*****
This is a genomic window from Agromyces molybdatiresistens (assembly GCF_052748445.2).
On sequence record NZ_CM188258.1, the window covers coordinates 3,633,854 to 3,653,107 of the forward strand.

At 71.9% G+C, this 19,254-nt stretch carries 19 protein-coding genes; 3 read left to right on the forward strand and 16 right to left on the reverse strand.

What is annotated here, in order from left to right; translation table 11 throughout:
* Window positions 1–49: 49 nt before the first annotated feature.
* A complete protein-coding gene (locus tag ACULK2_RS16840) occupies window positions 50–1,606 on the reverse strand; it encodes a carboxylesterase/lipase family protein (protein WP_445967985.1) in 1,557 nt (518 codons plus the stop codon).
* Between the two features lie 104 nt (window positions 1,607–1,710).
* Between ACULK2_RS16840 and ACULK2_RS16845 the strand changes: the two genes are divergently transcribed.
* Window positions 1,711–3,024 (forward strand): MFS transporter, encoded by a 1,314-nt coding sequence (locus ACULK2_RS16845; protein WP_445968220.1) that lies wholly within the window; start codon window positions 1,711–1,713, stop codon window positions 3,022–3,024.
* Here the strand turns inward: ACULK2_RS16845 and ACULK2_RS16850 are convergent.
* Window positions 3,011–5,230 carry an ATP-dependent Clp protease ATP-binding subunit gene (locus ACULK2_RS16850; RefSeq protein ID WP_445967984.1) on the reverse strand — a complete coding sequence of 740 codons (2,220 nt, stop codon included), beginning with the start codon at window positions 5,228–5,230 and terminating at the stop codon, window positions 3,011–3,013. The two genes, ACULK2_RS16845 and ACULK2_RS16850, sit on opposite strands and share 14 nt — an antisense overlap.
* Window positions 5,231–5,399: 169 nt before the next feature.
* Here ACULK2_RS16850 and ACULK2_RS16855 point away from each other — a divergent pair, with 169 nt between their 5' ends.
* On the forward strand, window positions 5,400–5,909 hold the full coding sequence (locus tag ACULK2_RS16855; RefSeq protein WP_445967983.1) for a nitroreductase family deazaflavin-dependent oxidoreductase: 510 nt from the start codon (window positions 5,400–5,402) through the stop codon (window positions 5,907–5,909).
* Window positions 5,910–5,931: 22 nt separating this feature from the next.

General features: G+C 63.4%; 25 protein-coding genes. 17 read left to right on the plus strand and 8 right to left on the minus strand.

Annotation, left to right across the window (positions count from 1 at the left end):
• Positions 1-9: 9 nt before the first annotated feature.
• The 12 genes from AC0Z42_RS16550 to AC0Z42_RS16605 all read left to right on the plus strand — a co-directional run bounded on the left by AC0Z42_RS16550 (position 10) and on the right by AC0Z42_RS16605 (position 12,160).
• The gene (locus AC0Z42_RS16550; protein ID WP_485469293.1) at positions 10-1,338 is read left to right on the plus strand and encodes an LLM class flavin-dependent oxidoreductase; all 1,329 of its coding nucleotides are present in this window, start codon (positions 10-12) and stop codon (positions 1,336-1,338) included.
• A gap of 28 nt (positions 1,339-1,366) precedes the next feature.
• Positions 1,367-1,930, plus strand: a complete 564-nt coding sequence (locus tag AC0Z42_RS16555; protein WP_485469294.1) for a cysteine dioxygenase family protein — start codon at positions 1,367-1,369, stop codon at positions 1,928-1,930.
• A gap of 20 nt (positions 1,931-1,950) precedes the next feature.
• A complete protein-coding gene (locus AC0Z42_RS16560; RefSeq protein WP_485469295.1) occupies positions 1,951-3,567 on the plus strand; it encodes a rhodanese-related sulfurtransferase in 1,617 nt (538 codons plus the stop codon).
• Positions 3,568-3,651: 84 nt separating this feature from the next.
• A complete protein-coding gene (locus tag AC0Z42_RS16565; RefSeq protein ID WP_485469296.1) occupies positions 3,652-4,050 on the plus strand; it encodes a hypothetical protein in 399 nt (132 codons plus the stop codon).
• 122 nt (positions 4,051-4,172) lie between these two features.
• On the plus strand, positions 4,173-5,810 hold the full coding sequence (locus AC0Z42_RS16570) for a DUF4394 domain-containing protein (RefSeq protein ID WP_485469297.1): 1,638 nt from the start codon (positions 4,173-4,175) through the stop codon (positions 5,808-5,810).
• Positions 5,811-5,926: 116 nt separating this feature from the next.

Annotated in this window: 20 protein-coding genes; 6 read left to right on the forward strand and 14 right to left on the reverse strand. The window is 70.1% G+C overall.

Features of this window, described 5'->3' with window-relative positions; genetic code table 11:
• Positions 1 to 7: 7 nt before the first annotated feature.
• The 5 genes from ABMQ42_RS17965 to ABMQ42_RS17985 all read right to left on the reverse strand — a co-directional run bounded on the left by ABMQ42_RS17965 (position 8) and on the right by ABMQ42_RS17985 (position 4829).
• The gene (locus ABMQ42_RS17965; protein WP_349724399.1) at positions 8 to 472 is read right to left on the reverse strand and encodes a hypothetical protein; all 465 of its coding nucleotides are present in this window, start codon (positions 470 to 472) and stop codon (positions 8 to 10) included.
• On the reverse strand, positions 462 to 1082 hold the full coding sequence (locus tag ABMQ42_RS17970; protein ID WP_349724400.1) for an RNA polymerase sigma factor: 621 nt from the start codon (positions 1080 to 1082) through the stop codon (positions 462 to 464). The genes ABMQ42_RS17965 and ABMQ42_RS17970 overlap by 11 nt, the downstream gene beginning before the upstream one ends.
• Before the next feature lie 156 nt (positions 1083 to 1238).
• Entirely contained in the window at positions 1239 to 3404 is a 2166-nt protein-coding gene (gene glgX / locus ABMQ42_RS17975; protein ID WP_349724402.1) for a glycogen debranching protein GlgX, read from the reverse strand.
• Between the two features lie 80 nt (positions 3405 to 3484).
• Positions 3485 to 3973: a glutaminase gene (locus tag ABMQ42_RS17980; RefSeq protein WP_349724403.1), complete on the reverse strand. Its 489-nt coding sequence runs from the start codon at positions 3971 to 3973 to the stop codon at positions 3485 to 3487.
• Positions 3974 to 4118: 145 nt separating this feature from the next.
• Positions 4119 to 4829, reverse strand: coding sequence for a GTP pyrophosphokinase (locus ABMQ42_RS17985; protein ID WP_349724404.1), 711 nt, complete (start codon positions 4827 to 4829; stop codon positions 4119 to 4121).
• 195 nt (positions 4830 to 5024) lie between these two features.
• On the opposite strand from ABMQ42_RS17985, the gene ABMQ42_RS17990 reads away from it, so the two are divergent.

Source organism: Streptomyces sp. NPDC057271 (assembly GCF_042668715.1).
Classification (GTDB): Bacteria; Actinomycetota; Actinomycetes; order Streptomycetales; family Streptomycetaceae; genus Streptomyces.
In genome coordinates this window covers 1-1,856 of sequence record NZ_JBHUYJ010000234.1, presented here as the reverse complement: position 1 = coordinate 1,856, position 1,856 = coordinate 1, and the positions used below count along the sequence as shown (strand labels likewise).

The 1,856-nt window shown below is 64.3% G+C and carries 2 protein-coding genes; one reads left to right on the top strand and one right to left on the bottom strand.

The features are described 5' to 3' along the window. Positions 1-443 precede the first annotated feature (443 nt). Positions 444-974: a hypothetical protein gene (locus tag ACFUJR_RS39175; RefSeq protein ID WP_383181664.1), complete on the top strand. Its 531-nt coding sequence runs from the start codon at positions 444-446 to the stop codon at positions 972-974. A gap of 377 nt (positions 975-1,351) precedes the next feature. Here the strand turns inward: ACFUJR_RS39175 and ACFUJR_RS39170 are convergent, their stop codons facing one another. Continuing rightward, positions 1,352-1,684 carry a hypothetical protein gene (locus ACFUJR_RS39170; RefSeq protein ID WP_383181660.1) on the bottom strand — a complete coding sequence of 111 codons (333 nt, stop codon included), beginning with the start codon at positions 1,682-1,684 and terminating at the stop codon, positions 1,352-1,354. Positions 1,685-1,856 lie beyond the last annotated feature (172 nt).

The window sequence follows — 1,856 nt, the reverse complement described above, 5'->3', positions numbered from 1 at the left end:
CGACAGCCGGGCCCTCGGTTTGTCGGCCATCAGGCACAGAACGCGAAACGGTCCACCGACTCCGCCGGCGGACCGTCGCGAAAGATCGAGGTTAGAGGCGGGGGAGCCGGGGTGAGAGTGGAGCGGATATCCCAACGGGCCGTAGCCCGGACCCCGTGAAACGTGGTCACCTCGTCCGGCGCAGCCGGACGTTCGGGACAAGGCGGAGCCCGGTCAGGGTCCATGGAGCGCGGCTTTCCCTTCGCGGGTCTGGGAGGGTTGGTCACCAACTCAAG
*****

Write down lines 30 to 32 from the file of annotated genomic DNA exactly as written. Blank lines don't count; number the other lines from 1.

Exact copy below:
Annotated in this window: 20 protein-coding genes; 6 read left to right on the forward strand and 14 right to left on the reverse strand. The window is 70.1% G+C overall.

Features of this window, described 5'->3' with window-relative positions; genetic code table 11:
• Positions 1 to 7: 7 nt before the first annotated feature.